It’s hard to find positives in a global pandemic but I’m an optimist so hear me out.
The insurance industry isn’t known for its revolutionary tendencies. We prefer to change things incrementally, safely and surely. We get there eventually, but it often takes time.
And it has been no different with the digitisation of the industry. There isn’t an organisation worth its salt that is not going through some kind of digital transformation but if I’m honest, none of us have done it at any great speed.
But this is where the positive in the pandemic comes in. Of course, insurance isn’t alone in this but by being forced to work remotely, we have all had to find new ways of doing that, from managing claims to conducting risk assessments and everything in between. And we’ve had to do it quickly.
The answer to that problem has, almost every time, been tech and I’m glad to say that we have embraced this wholeheartedly at AXA where we have been accelerating our use and deployment of this.
For example, customers can report and submit their claim, complete with damage and incident details, via their phone allowing the claim handler to get moving as soon as the data is in.
And for large losses, particularly in property, we have been able to use tech such as drones, rather than people, to safely assess the damage and get the claim moving.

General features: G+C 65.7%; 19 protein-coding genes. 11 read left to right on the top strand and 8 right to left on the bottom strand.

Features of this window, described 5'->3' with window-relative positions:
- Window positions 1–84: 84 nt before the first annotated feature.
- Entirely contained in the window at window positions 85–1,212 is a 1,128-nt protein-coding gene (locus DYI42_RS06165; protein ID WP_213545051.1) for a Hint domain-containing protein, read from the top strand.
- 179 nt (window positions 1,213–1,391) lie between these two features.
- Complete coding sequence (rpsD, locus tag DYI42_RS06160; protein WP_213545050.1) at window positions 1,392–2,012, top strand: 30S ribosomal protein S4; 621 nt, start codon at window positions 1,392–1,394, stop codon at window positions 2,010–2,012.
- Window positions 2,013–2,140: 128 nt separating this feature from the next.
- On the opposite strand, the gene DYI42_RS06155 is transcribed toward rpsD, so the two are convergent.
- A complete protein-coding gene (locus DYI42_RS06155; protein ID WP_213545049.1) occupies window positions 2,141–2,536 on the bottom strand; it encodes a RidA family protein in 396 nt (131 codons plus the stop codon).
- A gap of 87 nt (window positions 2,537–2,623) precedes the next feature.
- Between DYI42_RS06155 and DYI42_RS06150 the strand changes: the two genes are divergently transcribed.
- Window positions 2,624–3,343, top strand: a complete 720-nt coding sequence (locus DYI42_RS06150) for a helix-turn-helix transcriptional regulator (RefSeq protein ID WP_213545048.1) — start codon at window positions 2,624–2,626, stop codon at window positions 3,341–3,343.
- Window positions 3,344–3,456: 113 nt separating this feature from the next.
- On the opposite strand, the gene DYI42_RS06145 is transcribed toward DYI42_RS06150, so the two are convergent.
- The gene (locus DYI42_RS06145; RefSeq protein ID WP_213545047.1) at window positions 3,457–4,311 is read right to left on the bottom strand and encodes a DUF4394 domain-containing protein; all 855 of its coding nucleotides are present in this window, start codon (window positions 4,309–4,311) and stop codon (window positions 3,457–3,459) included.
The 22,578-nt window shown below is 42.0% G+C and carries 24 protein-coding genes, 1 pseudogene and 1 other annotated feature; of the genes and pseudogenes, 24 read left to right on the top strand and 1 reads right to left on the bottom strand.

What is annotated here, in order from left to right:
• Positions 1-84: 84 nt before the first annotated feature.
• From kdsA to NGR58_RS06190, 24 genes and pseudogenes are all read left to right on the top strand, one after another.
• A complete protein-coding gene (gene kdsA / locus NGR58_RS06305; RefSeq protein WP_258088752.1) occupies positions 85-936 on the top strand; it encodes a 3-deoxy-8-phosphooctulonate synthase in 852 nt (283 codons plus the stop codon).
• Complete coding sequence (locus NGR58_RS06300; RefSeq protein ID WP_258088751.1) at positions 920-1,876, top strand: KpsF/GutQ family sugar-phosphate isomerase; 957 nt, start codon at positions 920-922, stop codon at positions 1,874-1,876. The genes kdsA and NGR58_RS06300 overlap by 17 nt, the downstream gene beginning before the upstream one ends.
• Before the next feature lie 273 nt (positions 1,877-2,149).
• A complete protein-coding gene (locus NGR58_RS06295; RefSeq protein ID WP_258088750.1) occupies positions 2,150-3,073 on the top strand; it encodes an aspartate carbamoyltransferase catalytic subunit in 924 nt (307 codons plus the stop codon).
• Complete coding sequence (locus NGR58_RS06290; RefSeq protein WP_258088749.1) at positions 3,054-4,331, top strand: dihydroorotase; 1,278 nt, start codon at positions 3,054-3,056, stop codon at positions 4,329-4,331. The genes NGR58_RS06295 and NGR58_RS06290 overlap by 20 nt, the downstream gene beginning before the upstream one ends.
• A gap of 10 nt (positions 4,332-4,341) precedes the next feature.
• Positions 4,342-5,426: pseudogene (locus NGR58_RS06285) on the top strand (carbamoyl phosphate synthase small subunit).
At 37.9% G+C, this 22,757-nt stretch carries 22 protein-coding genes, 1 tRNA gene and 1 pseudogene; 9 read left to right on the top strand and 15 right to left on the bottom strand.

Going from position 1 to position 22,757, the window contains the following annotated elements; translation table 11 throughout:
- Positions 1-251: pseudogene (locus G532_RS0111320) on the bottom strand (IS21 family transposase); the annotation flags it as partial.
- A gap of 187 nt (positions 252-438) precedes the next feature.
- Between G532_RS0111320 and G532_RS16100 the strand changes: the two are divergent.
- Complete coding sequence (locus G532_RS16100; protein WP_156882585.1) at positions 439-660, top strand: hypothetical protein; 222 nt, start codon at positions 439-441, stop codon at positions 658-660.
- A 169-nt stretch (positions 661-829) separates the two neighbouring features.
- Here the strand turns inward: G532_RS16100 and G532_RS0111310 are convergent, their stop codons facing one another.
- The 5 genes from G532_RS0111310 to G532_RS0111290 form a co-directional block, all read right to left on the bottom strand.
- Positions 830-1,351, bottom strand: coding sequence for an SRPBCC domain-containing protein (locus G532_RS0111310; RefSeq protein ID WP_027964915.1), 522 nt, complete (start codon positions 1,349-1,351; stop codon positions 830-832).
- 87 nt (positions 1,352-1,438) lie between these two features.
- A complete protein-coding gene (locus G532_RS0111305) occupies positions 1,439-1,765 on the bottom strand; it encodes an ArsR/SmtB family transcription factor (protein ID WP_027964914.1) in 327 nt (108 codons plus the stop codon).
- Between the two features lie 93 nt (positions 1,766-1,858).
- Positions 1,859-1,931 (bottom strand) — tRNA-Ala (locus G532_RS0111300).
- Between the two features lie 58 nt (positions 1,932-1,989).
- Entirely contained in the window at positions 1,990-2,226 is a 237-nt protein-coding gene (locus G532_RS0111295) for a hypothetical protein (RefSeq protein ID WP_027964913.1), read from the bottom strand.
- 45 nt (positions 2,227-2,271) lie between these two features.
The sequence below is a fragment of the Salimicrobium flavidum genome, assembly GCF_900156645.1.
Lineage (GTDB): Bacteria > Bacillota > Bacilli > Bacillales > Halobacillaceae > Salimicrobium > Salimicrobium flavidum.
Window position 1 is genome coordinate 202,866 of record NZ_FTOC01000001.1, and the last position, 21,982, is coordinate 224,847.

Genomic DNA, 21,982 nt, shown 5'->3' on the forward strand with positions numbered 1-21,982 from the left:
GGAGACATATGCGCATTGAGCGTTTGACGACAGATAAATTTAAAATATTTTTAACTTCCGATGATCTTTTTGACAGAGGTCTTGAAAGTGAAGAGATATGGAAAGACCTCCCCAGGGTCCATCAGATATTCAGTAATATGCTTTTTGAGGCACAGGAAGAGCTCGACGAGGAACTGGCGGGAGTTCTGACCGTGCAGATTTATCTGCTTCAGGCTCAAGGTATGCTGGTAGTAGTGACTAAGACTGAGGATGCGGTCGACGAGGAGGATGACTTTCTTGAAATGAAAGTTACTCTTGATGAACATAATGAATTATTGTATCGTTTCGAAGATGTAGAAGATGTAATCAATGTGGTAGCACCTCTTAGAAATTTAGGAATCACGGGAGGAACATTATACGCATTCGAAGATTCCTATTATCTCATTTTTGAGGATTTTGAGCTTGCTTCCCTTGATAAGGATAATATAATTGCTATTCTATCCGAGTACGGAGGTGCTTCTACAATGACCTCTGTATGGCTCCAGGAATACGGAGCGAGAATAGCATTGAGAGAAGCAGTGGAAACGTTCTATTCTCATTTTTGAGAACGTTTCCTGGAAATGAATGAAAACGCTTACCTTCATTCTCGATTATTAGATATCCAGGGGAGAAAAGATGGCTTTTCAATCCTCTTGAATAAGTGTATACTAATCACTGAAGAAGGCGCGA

Neither of these processes are new. The difference now is that rather than seeing tools like these as an option, they are the first port of call and whenever we emerge out of this pandemic, I think they will remain vitally important.
Because it’s not just the industry that has had to adapt to this – customers are also getting used to a new way of doing things. And the feedback we are getting on these tech-led approaches is extremely positive. The smart use of tech speeds the claims process up, it makes our decision making much more transparent and it makes their experience of dealing with us much easier.
They have seen what is possible and how our use of tech positively impacts their experience, so they’ll expect more of the same and we need to deliver it. But I am acutely aware that the conviction of one insurer isn’t going to give our customers the experience they or we want.
All parties need to understand the value of this tech. I can easily imagine an underwriter offering preferential terms to a broker who comes armed with detailed drone data on a risk. Why wouldn’t they? The data doesn’t lie.
And for adjusters, not only does it allow them to assess a site quickly and safely, it is cost effective too and in a sector of the market where margins are wafer thin, that has got to be a benefit they and insurers want to embrace.
It’s not just about drones – they are simply an example to illustrate my point. The pandemic and subsequent lockdown has forced many of us to adopt tech more broadly and with greater speed than we would perhaps have imagined – just look at all our kids using Microsoft Teams, better than us in many cases, for their online lessons!
But for customers and the industry to get the full benefit, we all need to understand and accept the value it offers. This is an opportunity, driven by tragic events, but an opportunity nonetheless and if we don’t take it, we will have let our customers down.
Not only that. We will have let the next generation of insurance professionals down, those people who are looking to us to create the industry of the future, and we will have let them down badly. I for one don’t want to be here in five or ten years’ time saying “I told you so”. I want to be here saying “I was part of the revolution”.